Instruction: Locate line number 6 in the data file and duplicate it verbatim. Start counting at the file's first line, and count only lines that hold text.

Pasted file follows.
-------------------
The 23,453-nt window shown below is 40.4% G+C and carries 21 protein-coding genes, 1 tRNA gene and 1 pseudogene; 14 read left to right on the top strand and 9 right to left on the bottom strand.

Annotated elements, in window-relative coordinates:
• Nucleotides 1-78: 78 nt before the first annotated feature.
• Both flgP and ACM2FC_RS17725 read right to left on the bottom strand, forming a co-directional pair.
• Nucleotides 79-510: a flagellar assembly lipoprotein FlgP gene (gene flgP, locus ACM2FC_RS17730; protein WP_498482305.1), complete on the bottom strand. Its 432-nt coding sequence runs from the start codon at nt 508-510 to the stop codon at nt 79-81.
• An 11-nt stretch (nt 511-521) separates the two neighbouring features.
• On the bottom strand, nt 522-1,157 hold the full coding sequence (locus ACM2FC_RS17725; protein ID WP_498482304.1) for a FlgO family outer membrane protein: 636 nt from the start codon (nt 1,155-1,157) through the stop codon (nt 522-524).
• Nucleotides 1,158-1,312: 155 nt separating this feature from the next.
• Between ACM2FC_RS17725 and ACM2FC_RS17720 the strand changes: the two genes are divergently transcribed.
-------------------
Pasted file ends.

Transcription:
• An 11-nt stretch (nt 511-521) separates the two neighbouring features.